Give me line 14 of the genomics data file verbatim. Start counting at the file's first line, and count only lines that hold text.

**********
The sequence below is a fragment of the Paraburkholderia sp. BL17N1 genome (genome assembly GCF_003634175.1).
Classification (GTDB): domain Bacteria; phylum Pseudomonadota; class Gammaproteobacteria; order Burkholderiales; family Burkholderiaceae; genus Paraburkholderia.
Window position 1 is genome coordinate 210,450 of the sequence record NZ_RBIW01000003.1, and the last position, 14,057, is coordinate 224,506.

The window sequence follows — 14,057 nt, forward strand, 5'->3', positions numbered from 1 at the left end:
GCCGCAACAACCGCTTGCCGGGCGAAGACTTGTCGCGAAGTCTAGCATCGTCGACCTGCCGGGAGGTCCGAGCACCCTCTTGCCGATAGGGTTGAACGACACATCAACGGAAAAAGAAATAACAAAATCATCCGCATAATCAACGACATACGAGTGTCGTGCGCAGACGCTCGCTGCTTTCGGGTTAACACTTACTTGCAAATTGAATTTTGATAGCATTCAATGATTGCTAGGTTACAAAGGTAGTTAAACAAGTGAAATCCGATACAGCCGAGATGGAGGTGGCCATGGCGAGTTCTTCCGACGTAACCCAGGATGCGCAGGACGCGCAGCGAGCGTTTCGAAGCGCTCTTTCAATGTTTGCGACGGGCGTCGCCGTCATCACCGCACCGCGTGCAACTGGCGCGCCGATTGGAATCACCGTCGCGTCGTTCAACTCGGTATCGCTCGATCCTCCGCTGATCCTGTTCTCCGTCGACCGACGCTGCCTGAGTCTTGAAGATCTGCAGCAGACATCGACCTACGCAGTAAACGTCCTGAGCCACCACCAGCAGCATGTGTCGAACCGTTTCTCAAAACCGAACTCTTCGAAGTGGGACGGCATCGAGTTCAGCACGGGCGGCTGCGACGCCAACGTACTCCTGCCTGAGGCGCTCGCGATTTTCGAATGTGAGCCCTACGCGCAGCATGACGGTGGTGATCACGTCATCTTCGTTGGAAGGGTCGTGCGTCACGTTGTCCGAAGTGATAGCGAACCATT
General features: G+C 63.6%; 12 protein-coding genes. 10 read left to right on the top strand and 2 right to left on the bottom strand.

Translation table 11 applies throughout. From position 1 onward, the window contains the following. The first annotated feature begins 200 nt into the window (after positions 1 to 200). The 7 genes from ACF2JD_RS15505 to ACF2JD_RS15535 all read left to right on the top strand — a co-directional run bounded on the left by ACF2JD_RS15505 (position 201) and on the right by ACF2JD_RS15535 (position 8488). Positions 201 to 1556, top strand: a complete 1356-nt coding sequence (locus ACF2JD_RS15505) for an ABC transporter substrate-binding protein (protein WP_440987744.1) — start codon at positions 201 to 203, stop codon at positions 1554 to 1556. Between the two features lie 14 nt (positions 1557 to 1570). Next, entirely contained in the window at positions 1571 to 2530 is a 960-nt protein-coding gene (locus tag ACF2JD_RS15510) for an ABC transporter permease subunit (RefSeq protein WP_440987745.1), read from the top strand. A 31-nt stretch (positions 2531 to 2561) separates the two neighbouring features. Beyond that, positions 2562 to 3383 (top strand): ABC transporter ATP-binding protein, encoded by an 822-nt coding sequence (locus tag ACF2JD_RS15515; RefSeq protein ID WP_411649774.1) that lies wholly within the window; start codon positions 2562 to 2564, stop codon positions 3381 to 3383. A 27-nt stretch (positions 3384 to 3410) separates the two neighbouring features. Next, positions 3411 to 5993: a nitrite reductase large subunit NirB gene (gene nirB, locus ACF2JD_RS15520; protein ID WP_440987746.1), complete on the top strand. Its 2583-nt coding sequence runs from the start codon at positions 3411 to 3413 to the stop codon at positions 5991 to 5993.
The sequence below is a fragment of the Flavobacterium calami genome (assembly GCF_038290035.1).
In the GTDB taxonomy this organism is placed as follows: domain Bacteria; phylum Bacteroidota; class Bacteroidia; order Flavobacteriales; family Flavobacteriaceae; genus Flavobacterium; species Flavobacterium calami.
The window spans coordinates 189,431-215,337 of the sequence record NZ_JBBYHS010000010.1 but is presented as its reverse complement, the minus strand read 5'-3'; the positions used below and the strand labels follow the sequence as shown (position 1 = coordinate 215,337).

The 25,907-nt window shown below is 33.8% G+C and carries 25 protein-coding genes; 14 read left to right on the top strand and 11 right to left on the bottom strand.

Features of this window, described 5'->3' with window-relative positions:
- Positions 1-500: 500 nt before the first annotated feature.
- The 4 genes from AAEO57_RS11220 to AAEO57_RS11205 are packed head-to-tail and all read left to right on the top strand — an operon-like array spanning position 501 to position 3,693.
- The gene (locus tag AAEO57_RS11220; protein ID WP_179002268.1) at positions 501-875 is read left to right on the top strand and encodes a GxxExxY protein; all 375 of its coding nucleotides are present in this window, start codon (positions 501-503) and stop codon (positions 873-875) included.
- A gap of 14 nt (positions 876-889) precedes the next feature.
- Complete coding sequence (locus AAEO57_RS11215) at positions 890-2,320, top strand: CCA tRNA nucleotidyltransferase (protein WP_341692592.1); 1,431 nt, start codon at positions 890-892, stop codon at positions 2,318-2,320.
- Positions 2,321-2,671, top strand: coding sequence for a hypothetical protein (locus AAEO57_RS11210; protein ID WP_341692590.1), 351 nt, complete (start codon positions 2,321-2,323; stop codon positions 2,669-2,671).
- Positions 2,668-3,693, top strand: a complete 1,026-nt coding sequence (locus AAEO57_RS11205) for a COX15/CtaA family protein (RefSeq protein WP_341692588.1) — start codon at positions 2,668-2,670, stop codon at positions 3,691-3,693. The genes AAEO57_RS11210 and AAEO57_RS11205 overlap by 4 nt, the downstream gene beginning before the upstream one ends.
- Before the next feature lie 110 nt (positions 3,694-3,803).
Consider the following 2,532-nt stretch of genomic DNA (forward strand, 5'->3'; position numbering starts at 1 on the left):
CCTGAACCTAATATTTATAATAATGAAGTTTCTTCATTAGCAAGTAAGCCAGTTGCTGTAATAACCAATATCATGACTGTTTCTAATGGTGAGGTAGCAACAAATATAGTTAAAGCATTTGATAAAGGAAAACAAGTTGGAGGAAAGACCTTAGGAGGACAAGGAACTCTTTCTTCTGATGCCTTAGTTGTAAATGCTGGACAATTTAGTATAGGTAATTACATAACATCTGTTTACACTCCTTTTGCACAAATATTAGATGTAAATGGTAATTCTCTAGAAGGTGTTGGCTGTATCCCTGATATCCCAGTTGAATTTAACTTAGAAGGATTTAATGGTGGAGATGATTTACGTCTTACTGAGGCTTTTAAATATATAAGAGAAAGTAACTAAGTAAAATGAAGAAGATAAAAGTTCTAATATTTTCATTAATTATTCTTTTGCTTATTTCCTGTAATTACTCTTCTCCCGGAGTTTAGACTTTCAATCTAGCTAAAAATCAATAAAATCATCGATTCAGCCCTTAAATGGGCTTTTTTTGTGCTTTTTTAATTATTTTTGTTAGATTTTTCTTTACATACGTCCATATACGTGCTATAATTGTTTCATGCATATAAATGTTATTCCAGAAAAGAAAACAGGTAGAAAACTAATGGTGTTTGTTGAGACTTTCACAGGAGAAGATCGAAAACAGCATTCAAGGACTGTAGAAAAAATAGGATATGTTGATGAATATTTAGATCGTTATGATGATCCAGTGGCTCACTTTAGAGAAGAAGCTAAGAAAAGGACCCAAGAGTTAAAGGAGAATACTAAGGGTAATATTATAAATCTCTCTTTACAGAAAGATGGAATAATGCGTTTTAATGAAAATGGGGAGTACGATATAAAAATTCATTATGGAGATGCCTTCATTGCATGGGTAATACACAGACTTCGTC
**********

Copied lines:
- The 4 genes from AAEO57_RS11220 to AAEO57_RS11205 are packed head-to-tail and all read left to right on the top strand — an operon-like array spanning position 501 to position 3,693.